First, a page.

John Bailey: Seeing 'Rivercide' first hand

Thames tributary

My Thames tributary - high and chocolate after the night’s deluge - Credit: John Bailey

Earlier this month I found myself in Surrey preparing a barbel swim on a tributary of the Thames.

It was later in the afternoon that storm clouds began to build and the sky took on a deep, menacing hue that spoke of rain to come. My friends and I are country folk who can read the weather, but even we were surprised at the deluge that was unleashed as the evening approached.

I remember times of monsoon when I was stuck in the Himalayas back in my travelling days and this was vividly reminiscent. For many hours, well into the night, the rain simply teemed down in a tumultuous curtain and even when I awoke very early on Tuesday morning the air was still heavy with outbreaks of soaking showers.

I got to the river to find it much changed. It had risen perhaps five feet in the 15 hours I had been away and as for the colour, it was impossible to distinguish what was water and what was rain-sodden earth. The swim I had pre-baited had all but disappeared, but for half-drowned trees and bushes providing some sort of landmarks. But it was the smell that struck me in the gloom of that dawning morning. Thick. Sweet. Cloying. Sickly. I wandered downstream and found the cause, a culvert gushing with raw sewage that was flooding the bank and staining the river a putrid grey.

I should have taken water samples or photographs or both as evidence - much good that would have done me - but I didn’t. In something approaching a state of shock I left, taking my bait bucket with me. We know that there are thousands of illegal sewage spills every year and that at times one BILLION litres of untreated sewage empties daily into the Thames close to Twickenham.

I had been told on Monday morning that the town’s sewer overflows with regularity by the owner of the river I was hoping to fish, so what I saw should not have come as a surprise. My experience was like witnessing a burglary, a car crash, an assault or something equally dreadful: you know these things happen but unless you work in the emergency services, you don’t expect them to happen to you. But this had happened to me and the smell was in my nostrils, the sight burned into my memory to prove it.

This spring and summer I have travelled much of the country in my work and virtually every river I have visited has been in trouble, has been degraded and abused in one of many differing ways. Top of the disaster list is escaping sewage in one form or another, both human and animal.

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Poo is poo, whether it comes from us, from cows, sheep or, increasingly, chickens. Not one of the regulatory authorities appears to have the budget, the manpower or even the will to do much to change this. If a water company or a chicken farmer is, amazingly, prosecuted, the fine is generally so derisory that it is shrugged off. There is barely a day when we do not read about this environmental crime, or see it covered on television or social media and yet government really does seem to do nothing.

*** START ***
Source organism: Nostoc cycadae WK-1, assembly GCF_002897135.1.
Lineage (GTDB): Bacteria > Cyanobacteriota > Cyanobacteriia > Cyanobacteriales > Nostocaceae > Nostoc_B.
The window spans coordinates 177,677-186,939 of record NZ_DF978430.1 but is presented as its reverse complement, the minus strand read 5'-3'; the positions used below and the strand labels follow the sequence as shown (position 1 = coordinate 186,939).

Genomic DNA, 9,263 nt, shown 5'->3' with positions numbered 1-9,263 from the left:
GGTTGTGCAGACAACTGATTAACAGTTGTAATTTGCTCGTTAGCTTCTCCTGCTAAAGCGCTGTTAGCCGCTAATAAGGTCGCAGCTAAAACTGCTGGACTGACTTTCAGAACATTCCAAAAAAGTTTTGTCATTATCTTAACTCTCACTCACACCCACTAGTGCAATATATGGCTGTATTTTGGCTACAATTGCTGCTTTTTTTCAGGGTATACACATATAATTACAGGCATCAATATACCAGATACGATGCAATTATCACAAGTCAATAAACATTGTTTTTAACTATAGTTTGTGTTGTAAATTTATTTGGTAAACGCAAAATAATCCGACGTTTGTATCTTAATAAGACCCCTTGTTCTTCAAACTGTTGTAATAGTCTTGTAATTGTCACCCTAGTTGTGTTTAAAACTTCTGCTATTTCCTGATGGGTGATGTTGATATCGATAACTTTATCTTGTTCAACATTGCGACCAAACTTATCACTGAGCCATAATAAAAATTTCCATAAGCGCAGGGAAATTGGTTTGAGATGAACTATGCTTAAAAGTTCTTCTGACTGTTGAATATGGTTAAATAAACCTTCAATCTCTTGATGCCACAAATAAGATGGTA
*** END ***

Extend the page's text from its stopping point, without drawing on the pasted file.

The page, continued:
We know the prime minister is surrounded by a host of Westminster Greens emanating from his wife outwards, but their preoccupation appears to be with rewilding and bringing back beavers. What I witnessed is much, much more important. I called this column Rivercide for the simple, obvious reason that year on year we are killing the rivers we fundamentally depend upon and despite the clamour from anglers and some environmentalists, the situation goes from bad to terrible with no sign of reverse.

There is some good news as a postscript to this latest trip. On Wednesday, the river had dropped and the colour fined out. By mid-morning the tipping point had been reached when I knew that a barbel could be caught. The swim had been baited. Two large knobs of Spam decorated a size 4 hook. One perfect cast was made. The angler sat back content to do nothing for as long as it might take for a fish to come along, which after the best part of an hour it did. The bite was ferocious, the battle even more so and when the clonking great barbel was finally in the net, the angler nearly collapsed with relief. One day, I promise I’ll show you the photograph!

I mentioned the owner of the river, but I didn’t say what a wonderful man he is. I also mentioned a couple of weeks back that I am involved with the antique tackle experts at Thomas Turner and I am beginning to see why. Michael, my host, is the world’s expert on the history of the London roach pole.

Of course I had heard of Sowerbutts, the leading maker of poles for over a century, and of course I had heard of the great catches of roach made on the Thames and the Lea back in the 19th and earlier 20th century, but my knowledge was veneer thin. Hours spent talking with Michael and handling the old poles themselves changed my mindset completely and forever. I was handling angling history, gorgeous artefacts made by gifted artisans back when Gladstone was in power.

These were the immense cane creations that living, breathing men from the East End had saved up for and cherished and used to catch a lifetime’s haul of silver-sided redfins. I used to teach the social history of the period, but these poles and Michael’s stories behind them took me beneath the skin, to the beating heart of the capital’s roach fishing heyday in the reign of Victoria. 

Those very poles had been grasped by hands calloused from work on the docks or in the factories. They had been wielded by anglers sweating in the summer, freezing in the winter and they must have witnessed decades of roaching triumphs and disasters alike.

That’s fishing for you, a sport that has roots going back millennia, but which still flourishes to this day... providing of course, we can finally sort out what to do with our poo.